As global and local actors seek to address climate concerns, municipalities, regions, and countries are developing policies for the built environment to reach carbon neutrality. In most cases, however, current policies target new construction and operational carbon emissions only, thus omitting the significant carbon emission saving potential resulting from the reactivation of embodied carbon in existing buildings. This article describes the development of a high-resolution combined building stock model (BSM) and building energy model (BEM) on both building and urban scale using all residential buildings of Ithaca, NY, USA as a case study. The model offers a holistic, detailed and local perspective on operational and embodied carbon emissions, associated saving potentials at both the building and urban scale, and the linkages, trade-offs and synergies between buildings and energy use as a basis for decision-making.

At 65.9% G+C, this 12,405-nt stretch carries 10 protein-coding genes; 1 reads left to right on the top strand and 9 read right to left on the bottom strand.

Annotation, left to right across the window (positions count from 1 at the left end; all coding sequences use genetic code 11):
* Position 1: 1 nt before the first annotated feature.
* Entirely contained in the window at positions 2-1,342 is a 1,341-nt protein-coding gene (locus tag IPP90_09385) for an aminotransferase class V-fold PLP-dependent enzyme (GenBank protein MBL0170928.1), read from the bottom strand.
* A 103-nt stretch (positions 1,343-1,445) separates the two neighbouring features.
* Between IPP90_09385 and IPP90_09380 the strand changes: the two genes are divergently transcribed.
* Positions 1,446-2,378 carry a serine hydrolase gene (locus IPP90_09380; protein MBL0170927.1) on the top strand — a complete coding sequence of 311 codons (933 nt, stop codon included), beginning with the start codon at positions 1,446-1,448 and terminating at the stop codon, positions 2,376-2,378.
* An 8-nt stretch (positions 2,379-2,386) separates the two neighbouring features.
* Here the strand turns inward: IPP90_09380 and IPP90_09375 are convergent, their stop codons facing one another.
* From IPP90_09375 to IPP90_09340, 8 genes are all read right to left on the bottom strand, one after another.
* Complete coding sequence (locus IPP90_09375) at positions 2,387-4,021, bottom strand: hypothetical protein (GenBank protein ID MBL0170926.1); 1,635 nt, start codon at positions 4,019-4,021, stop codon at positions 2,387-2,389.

A circular economy (CE) in construction posited on the reuse and recycling of existing building materials, necessitates a detailed material inventory of the current building stock. However, the scale and nature of this endeavor preclude traditional survey methods. The modeling process described in this article instead engages a bottom-up data aggregation and analysis approach that combines detailed construction archetypes (CAs) and publicly available, higher-level municipal geospatial data with building metadata defining occupancy and systems to create an autogenerated, detailed 3D geometry. The resulting BSM and BEM can simulate both embodied carbon content and operational carbon emissions of individual buildings within a municipal study with minimal required input data and a feasible computational effort. This provides modelers with a new spatial and geometric fidelity to simulate holistic renewal efforts, and inform carbon neutrality policies and incentives towards the decarbonization of the built environment.